If all federal workers used video conferencing, they could gain three and a half hours a week in productivity, resulting in an $8 billion annual savings, according to the “Fly Me to Your Room: Government Video Conferencing Collaboration Report.”
The report from the Telework Exchange and underwritten by the Blue Jeans Network, says that 84 percent of respondents expect video conferencing use to increase within the next five years. Video conferencing is an effective way to reduce already-tightened Federal budgets – 92 percent of respondents agreed increased video conferencing use would save tax dollars, while 73 percent agreed video conferencing would help reign in project timelines.
Benefits would include reduced business travel, money saved, collaboration, a reduced carbon footprint and better work-life balance, say respondents.
“In our experience, the largest barrier to the adoption of video conferencing has been the lack of device interoperability. Organizations should not have to worry about whether or not all participants are using the same video conferencing solution, computer, or mobile device,” according to Stu Aaron, chief commercial officer at Blue Jeans Network.
“The report findings support our relentless focus on making video conferencing as simple as an audio call in order to have government and non-governmental organizations alike benefit from better productivity and the cost savings associated with video conferencing.”
Despite positive feedback on the use of video conferencing, those surveyed did point to significant barriers. A majority – 76 percent – agree that their respective agencies are not using video conferencing to the fullest extent possible. So what are the great hurdles to more widespread adoption?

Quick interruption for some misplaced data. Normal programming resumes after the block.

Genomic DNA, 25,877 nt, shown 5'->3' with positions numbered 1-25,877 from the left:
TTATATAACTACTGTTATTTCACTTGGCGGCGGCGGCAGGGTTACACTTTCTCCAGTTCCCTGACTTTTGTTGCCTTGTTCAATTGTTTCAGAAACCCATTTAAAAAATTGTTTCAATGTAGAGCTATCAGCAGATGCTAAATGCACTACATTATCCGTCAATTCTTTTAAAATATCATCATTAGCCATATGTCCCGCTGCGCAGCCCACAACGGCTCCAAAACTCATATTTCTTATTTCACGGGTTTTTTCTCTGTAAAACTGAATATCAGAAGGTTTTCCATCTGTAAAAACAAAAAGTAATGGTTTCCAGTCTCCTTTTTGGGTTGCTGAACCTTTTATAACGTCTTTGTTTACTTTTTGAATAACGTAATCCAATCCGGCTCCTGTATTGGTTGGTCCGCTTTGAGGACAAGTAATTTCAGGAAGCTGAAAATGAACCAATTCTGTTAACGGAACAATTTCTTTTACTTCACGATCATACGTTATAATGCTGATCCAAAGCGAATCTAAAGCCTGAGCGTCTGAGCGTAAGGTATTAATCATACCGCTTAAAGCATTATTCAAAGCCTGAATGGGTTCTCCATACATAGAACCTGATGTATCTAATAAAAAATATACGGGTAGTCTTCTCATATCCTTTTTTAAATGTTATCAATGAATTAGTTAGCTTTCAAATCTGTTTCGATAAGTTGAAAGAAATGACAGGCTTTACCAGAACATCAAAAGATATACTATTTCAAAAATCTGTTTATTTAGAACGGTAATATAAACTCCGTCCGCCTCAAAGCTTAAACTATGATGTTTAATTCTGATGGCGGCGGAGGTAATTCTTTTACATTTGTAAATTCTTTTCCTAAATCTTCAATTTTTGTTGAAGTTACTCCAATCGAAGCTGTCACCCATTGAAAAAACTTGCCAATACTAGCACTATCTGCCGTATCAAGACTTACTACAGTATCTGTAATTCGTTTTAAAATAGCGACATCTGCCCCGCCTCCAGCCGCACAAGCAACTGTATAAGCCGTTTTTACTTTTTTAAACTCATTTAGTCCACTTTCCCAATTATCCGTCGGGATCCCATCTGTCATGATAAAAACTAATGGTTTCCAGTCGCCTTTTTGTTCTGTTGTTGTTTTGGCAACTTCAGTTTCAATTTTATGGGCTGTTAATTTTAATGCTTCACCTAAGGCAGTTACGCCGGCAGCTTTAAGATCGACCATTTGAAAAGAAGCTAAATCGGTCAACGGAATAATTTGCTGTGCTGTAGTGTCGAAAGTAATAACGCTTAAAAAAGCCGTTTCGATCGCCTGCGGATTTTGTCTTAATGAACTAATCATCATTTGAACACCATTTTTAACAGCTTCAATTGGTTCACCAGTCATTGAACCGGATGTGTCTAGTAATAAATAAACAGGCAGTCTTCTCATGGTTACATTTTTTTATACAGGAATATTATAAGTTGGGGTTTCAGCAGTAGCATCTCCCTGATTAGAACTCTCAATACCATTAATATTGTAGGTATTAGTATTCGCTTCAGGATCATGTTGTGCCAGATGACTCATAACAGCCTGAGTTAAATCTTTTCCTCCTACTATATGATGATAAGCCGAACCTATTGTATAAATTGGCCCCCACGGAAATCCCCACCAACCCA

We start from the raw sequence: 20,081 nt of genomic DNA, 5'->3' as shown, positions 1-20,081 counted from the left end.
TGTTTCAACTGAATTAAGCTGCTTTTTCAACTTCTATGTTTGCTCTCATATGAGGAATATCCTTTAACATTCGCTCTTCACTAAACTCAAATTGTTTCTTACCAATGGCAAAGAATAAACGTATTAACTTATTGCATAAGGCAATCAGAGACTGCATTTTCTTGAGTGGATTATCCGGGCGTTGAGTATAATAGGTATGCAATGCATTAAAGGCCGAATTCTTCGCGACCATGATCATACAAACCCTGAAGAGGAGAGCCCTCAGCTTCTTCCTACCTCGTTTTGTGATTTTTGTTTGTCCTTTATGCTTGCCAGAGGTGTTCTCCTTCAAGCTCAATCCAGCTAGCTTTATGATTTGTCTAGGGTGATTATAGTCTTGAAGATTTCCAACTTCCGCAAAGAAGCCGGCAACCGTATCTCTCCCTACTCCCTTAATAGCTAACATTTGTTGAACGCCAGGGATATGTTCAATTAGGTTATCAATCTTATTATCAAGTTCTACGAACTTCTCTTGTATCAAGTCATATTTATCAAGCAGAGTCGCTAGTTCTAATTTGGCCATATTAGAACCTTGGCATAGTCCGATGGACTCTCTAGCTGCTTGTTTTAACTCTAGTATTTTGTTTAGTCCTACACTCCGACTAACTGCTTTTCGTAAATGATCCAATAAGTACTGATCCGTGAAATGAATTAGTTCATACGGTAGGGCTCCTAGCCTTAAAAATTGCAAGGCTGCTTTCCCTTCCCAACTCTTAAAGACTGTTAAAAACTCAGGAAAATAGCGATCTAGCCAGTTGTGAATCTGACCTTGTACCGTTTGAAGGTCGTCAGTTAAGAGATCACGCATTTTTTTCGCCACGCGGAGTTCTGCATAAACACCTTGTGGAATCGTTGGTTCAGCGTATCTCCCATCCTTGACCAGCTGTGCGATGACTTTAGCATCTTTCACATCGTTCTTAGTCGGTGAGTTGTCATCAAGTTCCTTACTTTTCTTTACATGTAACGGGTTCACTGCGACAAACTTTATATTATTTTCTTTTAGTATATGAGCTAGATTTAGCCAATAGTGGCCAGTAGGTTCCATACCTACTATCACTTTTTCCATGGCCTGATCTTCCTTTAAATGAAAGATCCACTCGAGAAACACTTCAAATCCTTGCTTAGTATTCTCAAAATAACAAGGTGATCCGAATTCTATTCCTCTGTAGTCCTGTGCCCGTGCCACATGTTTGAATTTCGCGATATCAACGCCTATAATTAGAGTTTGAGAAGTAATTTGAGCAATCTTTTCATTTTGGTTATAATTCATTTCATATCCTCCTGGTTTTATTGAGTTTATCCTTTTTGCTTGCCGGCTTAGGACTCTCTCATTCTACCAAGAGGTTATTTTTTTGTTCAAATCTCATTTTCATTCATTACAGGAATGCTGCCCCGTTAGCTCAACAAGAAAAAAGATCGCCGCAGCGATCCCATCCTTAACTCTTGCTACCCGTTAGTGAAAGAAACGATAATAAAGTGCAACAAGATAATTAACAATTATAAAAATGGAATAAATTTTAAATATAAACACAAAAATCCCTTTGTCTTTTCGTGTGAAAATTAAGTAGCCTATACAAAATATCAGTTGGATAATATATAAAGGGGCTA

The lack of available video conferencing tools is the leading problem (53 percent). Additional issues include: network/bandwidth limitations (46 percent), lack of general use (41 percent), cultural barriers (40 percent), lack of awareness of video benefits (35 percent), cost concerns (34%), incompatible video conferencing platforms (33%), and lack of managerial buy-in (33%).
Personally, we think the more government employees telework, the better. While efficient telework may require some training and self-discipline, the reduction in travel, energy use, wasted time and taxpayer money make it attractive. The government should lead the way in developing telework options and make it more attractive to corporate America as well via tax incentives.
“Since the passage of the Telework Enhancement Act of 2010, we have seen an incredible change in how government is working together remotely,” said Cindy Auten, general manager, Telework Exchange. “We are riding the wave of mobility and must arm Federal workers with the right tools to get the job done in the best way possible. Collaboration tools, like video conferencing, allow coworkers to come together visually but without lengthy travel, or large amounts of time away from one’s work station. It best enables cooperation and teamwork in these mobile times.”
“Fly Me to Your Room: Government Video Conferencing Collaboration Report” is based on a survey of 128 Federal government employees who participated in an online poll between July and August of 2012. The report has a margin of error of +/- 8.63 percent at a 95 percent confidence level. To download the full study, please visit
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- NSF Study says: Telework saves money, environment
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